Another differentiating factor is our international clientele. Our clients don’t define themselves geographically and neither do we. Over the 14 years we have been in business, about half of our transactions have involved a non-U.S. player and about a third of our clients have been based outside the U.S. Some of our transactions never touch U.S. shores – we often advise one foreign company on a transaction involving another.

Another of our strengths is a deal team with expertise in working with companies that require a hands-on consultative approach. We don’t think of ourselves as only financial advisers to our clients. We also want to be their trusted strategic advisors. We like to step back and understand why a client wants to sell or buy a company or raise capital; where they’re going; and what their alternatives are. We take joy in helping them achieve their dreams. At the same time, it’s surprising how many times we’ve advised a management team not to move forward. Those who are used to the typical banking approach would be horrified because if the transaction isn’t completed they won’t get a fee. But we believe that by giving people the best long-term advice, we build a trust relationship that can be even more lucrative over the long term.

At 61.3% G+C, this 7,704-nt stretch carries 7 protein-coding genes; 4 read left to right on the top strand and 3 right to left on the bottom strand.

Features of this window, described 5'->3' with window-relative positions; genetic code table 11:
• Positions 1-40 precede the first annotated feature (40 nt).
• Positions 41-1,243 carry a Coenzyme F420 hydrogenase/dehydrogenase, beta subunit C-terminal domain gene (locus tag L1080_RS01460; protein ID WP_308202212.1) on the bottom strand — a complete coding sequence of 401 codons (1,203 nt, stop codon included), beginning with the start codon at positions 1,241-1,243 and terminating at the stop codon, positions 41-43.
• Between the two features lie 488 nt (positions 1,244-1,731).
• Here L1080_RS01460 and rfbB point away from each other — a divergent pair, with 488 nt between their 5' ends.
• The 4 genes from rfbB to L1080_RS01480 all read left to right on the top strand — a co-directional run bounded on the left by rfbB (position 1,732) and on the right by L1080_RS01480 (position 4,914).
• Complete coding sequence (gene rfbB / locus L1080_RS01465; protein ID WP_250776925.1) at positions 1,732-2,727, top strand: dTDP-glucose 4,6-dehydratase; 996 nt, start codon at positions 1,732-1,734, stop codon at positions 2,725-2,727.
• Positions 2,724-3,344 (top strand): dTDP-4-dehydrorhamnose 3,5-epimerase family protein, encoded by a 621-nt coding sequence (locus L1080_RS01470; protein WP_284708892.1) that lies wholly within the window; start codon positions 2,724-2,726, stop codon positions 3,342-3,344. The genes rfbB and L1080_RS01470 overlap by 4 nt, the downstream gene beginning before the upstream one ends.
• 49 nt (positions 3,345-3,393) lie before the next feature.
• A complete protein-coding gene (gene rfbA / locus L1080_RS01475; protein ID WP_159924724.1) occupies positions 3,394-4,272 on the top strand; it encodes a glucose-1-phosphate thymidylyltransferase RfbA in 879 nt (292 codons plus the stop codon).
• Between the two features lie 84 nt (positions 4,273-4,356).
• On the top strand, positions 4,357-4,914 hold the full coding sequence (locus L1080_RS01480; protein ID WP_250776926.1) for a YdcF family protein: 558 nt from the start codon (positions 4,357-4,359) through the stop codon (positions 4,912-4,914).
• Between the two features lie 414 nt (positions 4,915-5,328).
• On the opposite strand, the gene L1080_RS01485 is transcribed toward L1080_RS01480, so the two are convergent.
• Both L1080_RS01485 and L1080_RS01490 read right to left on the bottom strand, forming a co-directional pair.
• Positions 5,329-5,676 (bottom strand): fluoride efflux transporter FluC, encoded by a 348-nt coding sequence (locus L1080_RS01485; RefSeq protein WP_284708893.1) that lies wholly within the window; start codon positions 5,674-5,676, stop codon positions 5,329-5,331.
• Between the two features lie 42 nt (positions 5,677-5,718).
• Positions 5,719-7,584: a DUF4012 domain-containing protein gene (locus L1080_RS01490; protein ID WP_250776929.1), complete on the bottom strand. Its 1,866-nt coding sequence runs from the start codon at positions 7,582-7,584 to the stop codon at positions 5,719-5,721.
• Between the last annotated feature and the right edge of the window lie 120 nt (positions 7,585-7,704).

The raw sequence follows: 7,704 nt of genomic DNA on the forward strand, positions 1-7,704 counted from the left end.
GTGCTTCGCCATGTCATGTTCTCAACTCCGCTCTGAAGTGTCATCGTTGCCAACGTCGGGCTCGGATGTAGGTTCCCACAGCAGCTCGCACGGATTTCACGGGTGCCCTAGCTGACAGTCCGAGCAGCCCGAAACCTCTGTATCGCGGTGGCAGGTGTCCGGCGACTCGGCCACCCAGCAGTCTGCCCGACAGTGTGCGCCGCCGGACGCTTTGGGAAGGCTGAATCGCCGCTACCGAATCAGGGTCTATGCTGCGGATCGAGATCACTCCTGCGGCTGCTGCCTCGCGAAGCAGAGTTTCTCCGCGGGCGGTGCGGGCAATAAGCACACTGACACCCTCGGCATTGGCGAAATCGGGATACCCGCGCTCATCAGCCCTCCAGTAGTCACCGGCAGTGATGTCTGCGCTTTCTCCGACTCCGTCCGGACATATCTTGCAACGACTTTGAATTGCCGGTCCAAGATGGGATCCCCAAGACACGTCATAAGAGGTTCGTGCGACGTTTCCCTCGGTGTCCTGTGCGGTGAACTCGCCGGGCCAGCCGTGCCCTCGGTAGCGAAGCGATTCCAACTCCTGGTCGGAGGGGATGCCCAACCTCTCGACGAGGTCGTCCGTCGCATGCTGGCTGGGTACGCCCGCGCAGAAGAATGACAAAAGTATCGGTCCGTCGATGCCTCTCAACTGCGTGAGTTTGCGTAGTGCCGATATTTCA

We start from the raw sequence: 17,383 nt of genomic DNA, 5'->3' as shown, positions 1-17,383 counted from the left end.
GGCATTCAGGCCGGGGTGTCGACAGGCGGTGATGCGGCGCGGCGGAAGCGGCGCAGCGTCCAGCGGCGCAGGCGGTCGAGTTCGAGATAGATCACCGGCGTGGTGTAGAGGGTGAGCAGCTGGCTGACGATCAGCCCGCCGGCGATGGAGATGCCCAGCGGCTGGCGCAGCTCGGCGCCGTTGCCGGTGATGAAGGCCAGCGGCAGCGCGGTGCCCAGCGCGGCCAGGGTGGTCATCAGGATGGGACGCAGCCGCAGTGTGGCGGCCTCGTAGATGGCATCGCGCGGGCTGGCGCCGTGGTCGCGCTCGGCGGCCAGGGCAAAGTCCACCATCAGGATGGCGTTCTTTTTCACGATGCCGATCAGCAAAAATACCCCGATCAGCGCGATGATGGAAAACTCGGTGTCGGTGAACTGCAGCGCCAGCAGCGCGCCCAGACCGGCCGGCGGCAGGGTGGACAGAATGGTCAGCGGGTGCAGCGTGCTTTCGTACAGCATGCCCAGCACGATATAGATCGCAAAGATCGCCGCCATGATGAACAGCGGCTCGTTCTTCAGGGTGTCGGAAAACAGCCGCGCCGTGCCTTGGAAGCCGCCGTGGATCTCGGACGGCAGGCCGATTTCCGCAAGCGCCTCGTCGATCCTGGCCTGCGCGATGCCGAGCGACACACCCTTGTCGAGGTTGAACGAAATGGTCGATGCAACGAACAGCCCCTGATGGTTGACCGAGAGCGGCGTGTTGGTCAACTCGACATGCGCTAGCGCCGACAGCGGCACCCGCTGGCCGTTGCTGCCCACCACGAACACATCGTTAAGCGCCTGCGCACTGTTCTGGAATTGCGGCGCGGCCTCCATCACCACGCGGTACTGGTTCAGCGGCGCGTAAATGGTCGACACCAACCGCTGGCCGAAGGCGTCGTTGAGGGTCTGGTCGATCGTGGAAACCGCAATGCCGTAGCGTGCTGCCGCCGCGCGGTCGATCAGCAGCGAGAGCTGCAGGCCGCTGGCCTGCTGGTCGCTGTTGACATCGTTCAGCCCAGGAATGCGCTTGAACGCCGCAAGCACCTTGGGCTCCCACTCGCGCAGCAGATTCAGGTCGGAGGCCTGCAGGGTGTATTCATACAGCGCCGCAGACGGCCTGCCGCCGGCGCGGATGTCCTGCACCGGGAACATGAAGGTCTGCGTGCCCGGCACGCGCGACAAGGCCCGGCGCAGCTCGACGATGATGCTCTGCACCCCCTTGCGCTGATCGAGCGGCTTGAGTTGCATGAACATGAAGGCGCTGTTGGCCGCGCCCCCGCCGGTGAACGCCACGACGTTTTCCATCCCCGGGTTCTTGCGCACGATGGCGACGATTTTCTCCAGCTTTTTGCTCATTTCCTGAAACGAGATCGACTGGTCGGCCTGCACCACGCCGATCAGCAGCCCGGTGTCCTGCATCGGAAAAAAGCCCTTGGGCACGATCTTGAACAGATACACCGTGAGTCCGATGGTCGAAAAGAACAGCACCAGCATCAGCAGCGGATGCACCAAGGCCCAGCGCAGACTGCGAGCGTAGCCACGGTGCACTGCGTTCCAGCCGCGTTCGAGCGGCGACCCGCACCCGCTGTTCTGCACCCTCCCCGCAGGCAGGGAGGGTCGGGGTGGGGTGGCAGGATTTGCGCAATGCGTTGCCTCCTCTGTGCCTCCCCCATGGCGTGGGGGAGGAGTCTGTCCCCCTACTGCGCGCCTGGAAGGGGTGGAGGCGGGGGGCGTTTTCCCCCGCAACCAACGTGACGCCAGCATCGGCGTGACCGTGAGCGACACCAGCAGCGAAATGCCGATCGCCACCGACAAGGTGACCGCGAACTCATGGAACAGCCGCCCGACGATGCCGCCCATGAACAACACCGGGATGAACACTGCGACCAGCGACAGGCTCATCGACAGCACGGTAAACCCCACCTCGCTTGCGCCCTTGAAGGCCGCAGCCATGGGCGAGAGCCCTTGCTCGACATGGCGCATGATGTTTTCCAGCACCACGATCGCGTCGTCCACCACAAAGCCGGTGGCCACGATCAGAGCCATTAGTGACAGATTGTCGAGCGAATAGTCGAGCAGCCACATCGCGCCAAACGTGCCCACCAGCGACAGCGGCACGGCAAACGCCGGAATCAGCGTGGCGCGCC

As you grow, is it important to maintain the culture you created when you began?

It’s very important. During my 30 years in business as a CEO, a corporate executive, an entrepreneur, and now as a banker and corporate adviser, I have seen how important culture is in organizations. Maintaining a professional ethical culture that takes the long view in advising clients, values teams over individuals, and values each person in accordance with their merits not their bank account is very important to me and to my partners. We want to take a global approach to problem solving. We love being strategic advisers, not just financial ones, and it warms my heart to see people in different parts of the organization work together – sometimes long into the night – to solve some client’s problem.

One of the more interesting things we’ve done here, with a few exceptions, is that people in the firm are not compensated on the basis of the specific deals they work on. Compensation comes in three parts: Everyone but me has a base salary plus a fixed deal bonus every time a deal closes. Any deal – not just theirs. The amount of the deal bonus differs depending on where someone is in the organization. The third piece is an end-of-year bonus that is based on firm profitability and performance – including contribution to the overall team effort. This approach encourages people to work together and it breaks down the silos that exist in a typical investment bank.

A lot of our approach stems from principles that I learned in the Marine Corps, some of which may seem strange to traditional bankers, but they work. It’s our domain expertise combined with our culture that keeps clients coming back to us. That’s why we get client testimonials and referrals. When I think about it, it makes me smile.